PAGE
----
Donna M. Roberts
Riika Hyvönen: Roller Derby Kisses
Gallery Saariaho Järvenpää
A sexy pop homage to the gutsy girls’ world of Roller Derby
These five large-scale, multimedia works by Finnish artist Riika Hyvönen hang like a proudly sassy and very sexy homage to the gutsy girls’ world of roller derby. While displaying images of women’s heavily bruised bottoms might at first sound like cause for anxiety, the erotic exhibitionism of these works comes directly from the heart of this racy all-girl subculture. If this is exploitation art, then it’s entirely in keeping with the audaciously and self-consciously erotic world of roller derby itself. “I objectify the girls completely,” the artist admits, “but in the same way as they objectify themselves”. Hyvönen is keen to stress how the perception of such bruises in mainstream culture is out of touch with their reception inside the derby community, where they are flaunted proudly to fellow participants. “They are love bites and badges of honour”, Hyvönen has affirmed, adding how she feels “deeply honoured to be able to turn some of them into art”.
Hyvönen, herself a roller-girl who recently completed her BA in Fine Arts from Goldsmiths, University of London, has worked with images sent to her via internet from women around the world keen to show-off their extraordinarily florid derby trophies. One girl posting on Hyvönen’s Facebook page “I have a really beautiful bruise on my bum. Do you want to see a pic? It has 12 colours and is the size of my head.” Clearly a passionate participant in the derby world, its community, and what she calls “the mezmerising subculture that has sprung from it”, Hyvönen treats the injuries as delicate traces of the women’s experiences on the circuit, psychological as much as physical indexes of this high-octane contact sport. If, as the artist says, “our skin tells the stories of our lives”, then Hyvönen has, with great affection and humour, captured not only the intense physical reality of roller derby, but also unabashedly conveys the fetishistic aura of this feisty subculture. With that sassiness characteristic of the activity, Hyvönen’s work expresses how, like most sports both for its participants and fans, roller derby is far more than just a sport. Amongst other things, it is about beauty, particularly the roughhousing challenge to conventional notions of female beauty, and appropriate behaviour, that the girl-on-girl sport represents.
Hyvönen’s works, some huge at over 2 metres square, have their own physical impact on the viewer, especially after first viewing them on the screen where their curvaceous three dimensions are flattened into mere 2D images. These are impressive, boldly fleshy 3D relief constructions that, while wearing their constructedness as openly as the roller girls wear their bruises, nonetheless delight in an erotic, illusionistic materiality. The softly textured skin-toned leather is stretched tautly over rounded butt-shaped curves of wood, overlaid a few millimetres above with another jigsawed MDF curve in the form of fluorescent micro-shorts that curls to a deliberately sensual point between the arrestingly realistic butt-cheek forms; illusorily yielding skin under the mimetic surface of spangly, sequinned lurex, or satin fabric. The bruises that adorn the smooth vellum of the buttocks blossom like deep-space constellations or haemorrhaging tie-dye patterns, some bearing the criss-cross imprint of fishnets worn at the time of impact. For Hyvönen, the internal tincture of theses trophy-blooms invite hallucinatory images, the dreamy immersion of visual analogy epitomised by the dialogue of Polonius and Hamlet or the works of artists from the Renaissance to surrealism: “Their psychedelic figures’, Hyvönen muses, “are capable of taking forms as mystical as the clouds, pictured for centuries in art.” For the cover of a 1947 surrealist exhibition catalogue, Marcel Duchamp created a single 3D relief breast from foam rubber backed with black velvet, invitingly titled Please Touch. The viewer might be disappointed that Hyvönen does not follow suit. She does, however, tantalise with the tactility of her works which, with the trashy spangle of their materiality and the confident reveal of their anonymous subjects’ butt-selfies, evoke both the fetishy cropped female forms of pop art and capture a highly contemporary attitude in the way women record, display, and enjoy their own bodies.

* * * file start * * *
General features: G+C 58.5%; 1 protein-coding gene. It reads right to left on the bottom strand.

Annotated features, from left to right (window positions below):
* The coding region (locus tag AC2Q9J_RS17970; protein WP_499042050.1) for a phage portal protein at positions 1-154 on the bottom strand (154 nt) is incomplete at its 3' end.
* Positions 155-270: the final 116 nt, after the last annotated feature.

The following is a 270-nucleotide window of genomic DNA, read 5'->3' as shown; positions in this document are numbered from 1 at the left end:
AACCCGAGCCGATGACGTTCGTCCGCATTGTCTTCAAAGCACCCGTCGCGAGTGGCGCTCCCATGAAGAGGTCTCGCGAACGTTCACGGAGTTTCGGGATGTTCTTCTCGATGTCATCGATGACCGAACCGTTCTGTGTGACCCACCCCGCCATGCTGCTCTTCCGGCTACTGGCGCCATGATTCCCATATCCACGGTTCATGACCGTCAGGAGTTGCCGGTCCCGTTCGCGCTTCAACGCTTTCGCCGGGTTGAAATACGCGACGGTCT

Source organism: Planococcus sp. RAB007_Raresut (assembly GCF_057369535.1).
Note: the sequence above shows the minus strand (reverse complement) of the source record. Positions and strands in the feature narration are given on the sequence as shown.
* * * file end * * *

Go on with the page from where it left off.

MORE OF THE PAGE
Published in Finland Today